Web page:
This note makes us realise for a moment how slowly news travelled from England to the Continent in this year of grace 1584.

The informant, Madimi, "a little wench in white," told Dee that she had been in England at his house, and all there were well. The Queen said she was sorry she had lost her philosopher. But the Lord Treasurer answered, "He will come home shortly a begging to you." "Truly," adds Madimi, "none can turn the Queen's heart from you." Then, recurring to Mortlake, she says: "I could not come into your study. The Queen hath caused it to be sealed." This no doubt after the breaking in of the rioters. Dee was counselled to go and live at Cracow. He would like to be led step by step, and begs to know what house "is in God's determination for me and mine." Madimi answers, "As wise as I am, I cannot yet tell what to say." Dee demurs to the expense, and reproaches her for not telling them sooner. Needless cost would have been saved, and he does not know if Laski will have enough money for yet another move. He had rather Kesmark had been redeemed before Laski went to Cracow. Perhaps then his credit with the people would be greater.

Laski had heavily mortgaged his estates in Poland; he was in debt, and he had apparently raised a loan on his Kesmark property for a large sum of money. The bond was to expire on St. George's Day, April 23 next, and without the Emperor's help Dee did not see how it could be met. Kelly recurs to the Danish treasure he had found in England, hidden in ten places, which they would fain have transported to Poland now, very speedily, for Laski's use. Dee is anxious to kow from Madimi whether his rents are being duly received in England by his deputy or not, "whether Her Majesty or the Council do intend to send for me again or no." They ask instructions from Gabriel about Kelly's red powder, and how they shall use it. Dee seeks for information about the Prince's wife, whom they have not yet seen, but they doubt she is not their sound friend. He begs for medicine for his ague. And again, shall he take the pedestal, being made in Lask for the holy table, on to Cracow when they go, "rather than make a new one there, both to save time and to have our doings the more secret"? This pedestal was for the crystal to rest in upon the table. Three iron hasps and padlocks were also made at Lask for the table. If any answer to these questions was vouchsafed by the spirits, it was in the usual enigmas.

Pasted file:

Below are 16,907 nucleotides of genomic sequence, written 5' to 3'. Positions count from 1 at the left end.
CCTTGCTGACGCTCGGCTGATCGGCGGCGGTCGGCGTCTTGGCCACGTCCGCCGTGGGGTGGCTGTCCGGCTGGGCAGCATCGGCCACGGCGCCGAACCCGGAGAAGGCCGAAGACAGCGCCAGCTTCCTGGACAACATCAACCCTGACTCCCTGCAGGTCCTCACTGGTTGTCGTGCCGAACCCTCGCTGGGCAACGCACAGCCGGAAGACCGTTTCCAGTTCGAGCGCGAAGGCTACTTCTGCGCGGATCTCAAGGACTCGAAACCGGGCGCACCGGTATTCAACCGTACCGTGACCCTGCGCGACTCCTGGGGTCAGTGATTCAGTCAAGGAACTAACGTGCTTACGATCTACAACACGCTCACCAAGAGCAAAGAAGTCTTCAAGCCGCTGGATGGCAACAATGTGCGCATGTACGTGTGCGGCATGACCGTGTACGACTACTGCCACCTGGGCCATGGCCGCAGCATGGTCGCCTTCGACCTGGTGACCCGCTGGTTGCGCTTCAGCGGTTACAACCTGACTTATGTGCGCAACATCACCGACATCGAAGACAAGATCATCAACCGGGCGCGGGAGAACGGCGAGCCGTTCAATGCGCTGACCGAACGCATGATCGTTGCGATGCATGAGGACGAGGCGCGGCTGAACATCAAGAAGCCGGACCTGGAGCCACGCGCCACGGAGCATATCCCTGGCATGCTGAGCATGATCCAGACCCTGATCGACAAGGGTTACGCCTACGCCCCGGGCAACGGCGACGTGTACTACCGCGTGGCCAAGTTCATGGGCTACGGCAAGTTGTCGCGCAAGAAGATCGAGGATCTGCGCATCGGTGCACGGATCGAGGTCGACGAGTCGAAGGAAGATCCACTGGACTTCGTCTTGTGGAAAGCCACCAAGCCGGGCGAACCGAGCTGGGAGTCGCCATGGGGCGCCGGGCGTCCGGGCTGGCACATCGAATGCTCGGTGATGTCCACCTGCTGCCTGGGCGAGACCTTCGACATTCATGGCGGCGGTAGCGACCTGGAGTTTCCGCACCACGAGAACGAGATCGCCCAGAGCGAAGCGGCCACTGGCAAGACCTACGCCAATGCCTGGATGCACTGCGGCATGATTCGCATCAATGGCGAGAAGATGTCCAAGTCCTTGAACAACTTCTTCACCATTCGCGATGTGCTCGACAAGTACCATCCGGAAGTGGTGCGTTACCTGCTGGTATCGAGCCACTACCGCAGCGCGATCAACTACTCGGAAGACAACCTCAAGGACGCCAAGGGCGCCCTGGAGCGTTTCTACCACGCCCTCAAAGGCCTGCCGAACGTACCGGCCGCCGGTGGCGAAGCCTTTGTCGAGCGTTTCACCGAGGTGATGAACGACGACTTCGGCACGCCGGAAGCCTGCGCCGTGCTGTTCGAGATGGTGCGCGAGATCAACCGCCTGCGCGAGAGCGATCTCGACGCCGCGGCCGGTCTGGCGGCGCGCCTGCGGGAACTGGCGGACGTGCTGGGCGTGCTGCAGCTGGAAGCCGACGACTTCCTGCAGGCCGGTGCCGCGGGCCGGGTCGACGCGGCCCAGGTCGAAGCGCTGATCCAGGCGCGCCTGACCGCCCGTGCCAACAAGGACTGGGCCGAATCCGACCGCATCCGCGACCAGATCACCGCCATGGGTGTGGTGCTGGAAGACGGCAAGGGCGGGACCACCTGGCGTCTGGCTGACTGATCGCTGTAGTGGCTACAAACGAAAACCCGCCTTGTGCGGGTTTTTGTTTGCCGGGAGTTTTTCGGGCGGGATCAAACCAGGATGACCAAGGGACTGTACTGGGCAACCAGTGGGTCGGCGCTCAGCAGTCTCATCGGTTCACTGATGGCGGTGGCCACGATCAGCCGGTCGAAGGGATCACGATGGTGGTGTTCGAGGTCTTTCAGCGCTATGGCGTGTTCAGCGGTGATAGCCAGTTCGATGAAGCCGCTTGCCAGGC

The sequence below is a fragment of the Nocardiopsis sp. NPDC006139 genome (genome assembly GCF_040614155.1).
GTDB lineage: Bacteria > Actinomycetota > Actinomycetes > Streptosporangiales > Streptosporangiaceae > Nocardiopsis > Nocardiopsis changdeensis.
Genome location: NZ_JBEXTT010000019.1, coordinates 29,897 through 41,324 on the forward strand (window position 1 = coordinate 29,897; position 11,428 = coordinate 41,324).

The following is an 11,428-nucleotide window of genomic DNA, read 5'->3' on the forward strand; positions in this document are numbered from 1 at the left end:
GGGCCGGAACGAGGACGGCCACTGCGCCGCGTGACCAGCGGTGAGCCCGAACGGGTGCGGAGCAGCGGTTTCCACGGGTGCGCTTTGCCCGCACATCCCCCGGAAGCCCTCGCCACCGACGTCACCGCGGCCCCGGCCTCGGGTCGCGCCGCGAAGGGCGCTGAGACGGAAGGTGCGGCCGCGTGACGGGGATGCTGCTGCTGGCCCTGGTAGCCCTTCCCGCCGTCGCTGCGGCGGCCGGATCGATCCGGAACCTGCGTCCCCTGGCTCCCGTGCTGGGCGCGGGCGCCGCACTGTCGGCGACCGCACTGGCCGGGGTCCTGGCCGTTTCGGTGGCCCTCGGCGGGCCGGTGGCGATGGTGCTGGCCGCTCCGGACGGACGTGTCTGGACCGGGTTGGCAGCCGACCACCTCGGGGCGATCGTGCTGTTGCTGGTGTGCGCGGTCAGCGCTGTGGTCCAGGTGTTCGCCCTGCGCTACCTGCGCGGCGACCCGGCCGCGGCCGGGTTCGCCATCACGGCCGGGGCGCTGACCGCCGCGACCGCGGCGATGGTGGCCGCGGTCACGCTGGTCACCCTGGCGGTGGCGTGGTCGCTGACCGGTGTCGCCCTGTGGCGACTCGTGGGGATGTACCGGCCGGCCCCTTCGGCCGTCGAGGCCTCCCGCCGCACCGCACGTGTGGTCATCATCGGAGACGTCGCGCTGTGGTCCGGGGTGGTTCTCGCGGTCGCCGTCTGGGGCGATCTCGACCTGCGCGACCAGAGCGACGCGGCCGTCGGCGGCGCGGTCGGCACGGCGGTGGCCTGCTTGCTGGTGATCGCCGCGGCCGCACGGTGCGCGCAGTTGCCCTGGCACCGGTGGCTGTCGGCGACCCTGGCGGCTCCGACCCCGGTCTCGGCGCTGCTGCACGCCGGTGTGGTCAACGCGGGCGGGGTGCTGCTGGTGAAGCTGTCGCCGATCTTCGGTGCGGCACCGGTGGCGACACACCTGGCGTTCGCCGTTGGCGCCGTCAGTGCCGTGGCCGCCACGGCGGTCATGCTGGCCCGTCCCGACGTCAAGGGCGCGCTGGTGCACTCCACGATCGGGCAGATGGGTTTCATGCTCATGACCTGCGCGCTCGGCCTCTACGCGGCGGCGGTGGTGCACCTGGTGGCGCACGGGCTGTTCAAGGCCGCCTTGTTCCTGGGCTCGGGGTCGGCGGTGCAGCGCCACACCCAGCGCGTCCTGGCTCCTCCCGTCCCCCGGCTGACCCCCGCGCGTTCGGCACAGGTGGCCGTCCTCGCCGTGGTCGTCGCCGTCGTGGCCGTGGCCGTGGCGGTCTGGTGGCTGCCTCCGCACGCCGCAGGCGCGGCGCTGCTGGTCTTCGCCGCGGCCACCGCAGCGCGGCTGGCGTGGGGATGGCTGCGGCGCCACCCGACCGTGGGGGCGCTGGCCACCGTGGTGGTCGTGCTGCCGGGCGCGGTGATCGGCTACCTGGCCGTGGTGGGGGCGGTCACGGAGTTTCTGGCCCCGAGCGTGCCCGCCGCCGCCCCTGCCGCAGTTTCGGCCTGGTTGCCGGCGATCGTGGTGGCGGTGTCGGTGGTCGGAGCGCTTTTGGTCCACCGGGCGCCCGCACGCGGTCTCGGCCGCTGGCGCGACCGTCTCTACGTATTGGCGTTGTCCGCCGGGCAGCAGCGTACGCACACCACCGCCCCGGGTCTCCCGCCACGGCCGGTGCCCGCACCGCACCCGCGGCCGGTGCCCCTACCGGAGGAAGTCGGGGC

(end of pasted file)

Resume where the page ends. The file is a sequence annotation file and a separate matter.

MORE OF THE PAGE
Part of Dee's baggage, a chest left at Toon on their way out, not having arrived, they did not immediately obey the injunction to move on to Cracow, but after about five weeks in Lask, they again journeyed forward.

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